HUNTINGTON, W.Va. -- It was just two Saturdays ago that Marshall Coach Doc Holliday was underneath the stands of M.M. Roberts Stadium in Hattiesburg, Miss., beaming about his Thundering Herd's dominating win over Southern Mississippi.
The offense hummed as usual. The defense put together its best game of the year. The special teams were great. Holliday called it a total team win.
Fast forward to this past Saturday in the Marshall football interview room. Exasperation replaced joy. Voices were soaked in frustration, not glee. Central Florida had come to Joan C. Edwards Stadium and controlled every facet of the game, beating the Herd 54-17 and handing Marshall (3-5, 2-2 Conference USA) its third straight loss at home.
Holliday's assessment after the UCF game - a total team loss.
"We didn't play, offensively, very well, defensively or on special teams," Holliday said. "They came in here and beat us."
The Knights (6-2, 4-0) conquered the Herd in ways that were unprecedented this season. UCF held Marshall's offense - the class of Conference USA and one of the most prolific in the Football Bowl Subdivision - to 364 total yards and 17 points. Marshall had been averaging 568.4 yards and 43.1 points entering the game and hadn't scored fewer than 24 points or gained fewer than 491 yards all season.
Marshall quarterback Rakeem Cato, the nation's leader in total passing yards with 2,949, was held to 298 against the Knights on 35-of-62 passing, his first sub-300-yard game of the year. He was sacked four times and forced to shoulder the offensive burden, as the Herd's running game sputtered to just 66 yards on 36 carries. Only against Ohio, where Marshall rushed 22 times for 59 yards, was the ground attack worse.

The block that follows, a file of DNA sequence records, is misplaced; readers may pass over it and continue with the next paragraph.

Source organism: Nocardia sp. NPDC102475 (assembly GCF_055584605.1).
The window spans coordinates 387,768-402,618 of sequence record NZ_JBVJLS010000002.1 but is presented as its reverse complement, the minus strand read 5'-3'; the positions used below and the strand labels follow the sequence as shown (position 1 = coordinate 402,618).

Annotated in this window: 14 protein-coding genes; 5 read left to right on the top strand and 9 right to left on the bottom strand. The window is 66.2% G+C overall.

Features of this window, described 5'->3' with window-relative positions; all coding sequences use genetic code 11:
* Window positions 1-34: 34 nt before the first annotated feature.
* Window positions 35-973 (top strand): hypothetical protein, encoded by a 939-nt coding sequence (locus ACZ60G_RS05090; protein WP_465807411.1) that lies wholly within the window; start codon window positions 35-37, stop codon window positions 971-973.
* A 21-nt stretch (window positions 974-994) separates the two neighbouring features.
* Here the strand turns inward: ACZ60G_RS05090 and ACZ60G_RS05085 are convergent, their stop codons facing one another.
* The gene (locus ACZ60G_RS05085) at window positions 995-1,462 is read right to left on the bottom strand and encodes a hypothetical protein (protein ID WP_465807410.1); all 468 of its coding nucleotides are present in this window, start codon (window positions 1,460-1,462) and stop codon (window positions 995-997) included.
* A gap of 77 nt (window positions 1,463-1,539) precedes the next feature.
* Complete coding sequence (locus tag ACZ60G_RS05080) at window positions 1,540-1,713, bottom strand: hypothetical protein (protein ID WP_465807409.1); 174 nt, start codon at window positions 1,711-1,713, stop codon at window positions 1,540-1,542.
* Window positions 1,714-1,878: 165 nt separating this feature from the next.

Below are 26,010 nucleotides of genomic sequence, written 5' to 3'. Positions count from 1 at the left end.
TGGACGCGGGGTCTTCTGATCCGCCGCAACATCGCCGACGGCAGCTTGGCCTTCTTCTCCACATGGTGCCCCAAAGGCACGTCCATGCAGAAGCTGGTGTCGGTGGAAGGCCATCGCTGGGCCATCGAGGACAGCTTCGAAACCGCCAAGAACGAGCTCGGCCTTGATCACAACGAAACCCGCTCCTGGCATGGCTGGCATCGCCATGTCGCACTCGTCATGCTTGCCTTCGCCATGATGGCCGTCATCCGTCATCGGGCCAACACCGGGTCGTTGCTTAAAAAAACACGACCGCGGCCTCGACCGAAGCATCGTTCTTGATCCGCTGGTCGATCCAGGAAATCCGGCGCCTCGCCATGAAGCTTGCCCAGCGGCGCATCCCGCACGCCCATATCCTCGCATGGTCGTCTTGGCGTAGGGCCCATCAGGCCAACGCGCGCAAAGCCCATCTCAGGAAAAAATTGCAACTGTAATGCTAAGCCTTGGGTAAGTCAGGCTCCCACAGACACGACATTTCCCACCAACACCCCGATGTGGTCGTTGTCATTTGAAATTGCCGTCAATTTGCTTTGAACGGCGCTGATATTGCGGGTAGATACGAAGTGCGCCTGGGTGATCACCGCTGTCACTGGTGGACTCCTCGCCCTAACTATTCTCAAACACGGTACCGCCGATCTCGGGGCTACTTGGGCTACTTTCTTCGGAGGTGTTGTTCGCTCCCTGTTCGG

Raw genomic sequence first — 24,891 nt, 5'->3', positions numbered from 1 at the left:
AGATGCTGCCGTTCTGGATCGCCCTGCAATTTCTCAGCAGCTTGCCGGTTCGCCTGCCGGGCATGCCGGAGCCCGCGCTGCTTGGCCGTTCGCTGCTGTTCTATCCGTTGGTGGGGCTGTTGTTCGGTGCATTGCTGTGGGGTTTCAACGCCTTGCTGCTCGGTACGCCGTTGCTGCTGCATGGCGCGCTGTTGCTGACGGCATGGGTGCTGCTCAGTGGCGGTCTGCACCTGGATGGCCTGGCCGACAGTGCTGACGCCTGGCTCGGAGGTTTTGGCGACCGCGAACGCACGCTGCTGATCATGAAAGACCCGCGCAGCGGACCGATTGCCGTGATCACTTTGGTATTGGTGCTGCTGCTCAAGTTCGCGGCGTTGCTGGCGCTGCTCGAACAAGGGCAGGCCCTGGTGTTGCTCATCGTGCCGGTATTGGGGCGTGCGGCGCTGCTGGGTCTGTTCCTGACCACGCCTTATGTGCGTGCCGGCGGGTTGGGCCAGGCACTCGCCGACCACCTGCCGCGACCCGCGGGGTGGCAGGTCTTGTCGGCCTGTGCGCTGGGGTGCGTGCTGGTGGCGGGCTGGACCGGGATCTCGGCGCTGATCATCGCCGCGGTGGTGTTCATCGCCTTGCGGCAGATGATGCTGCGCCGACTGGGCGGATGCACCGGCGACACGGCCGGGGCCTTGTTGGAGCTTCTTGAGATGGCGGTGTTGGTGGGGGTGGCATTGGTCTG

The Herd scored its first touchdown with 26 seconds left in the half, when Antavious Wilson reeled in a 15-yard deflected Cato pass. But that only cut UCF's lead to 27-10. Cato's receivers didn't help at times in the first half, dropping seven passes.
"The plays were there," said Cato, who threw two touchdowns. "We didn't make them as a whole. We're human. We just have to get better at those things and just keep working."
Marshall's defense, which seemed to have a breakthrough against Southern Miss, reverted back to old form against the Knights.
It didn't start out so bad. Junior corner Derrick Thomas intercepted UCF quarterback Blake Bortles' first pass of the game, and redshirt junior linebacker Billy Mitchell picked off another in the second quarter.
The Herd picked up a second-half fumble to win the turnover battle 3-0, but it was one of the few battles it won.
After Justin Haig's 43-yard field goal to give Marshall a 3-0 lead, the Knights rattled off four straight touchdowns and added another four in the second half.
Marshall allowed 568 yards to UCF, the third game this year it allowed at least that much to an opponent. And while Marshall's offense used quantity, UCF's used quality.
The Herd's offense sprinted in place, needing 98 plays to gain 364 yards. UCF gained its 568 on just 62 plays, a 9.2-yard-per-play average.
"It was a big surprise," Mitchell said. "Coming in, I thought we had a great game plan. We were making plays left and right. Missed tackles is what hurt us today.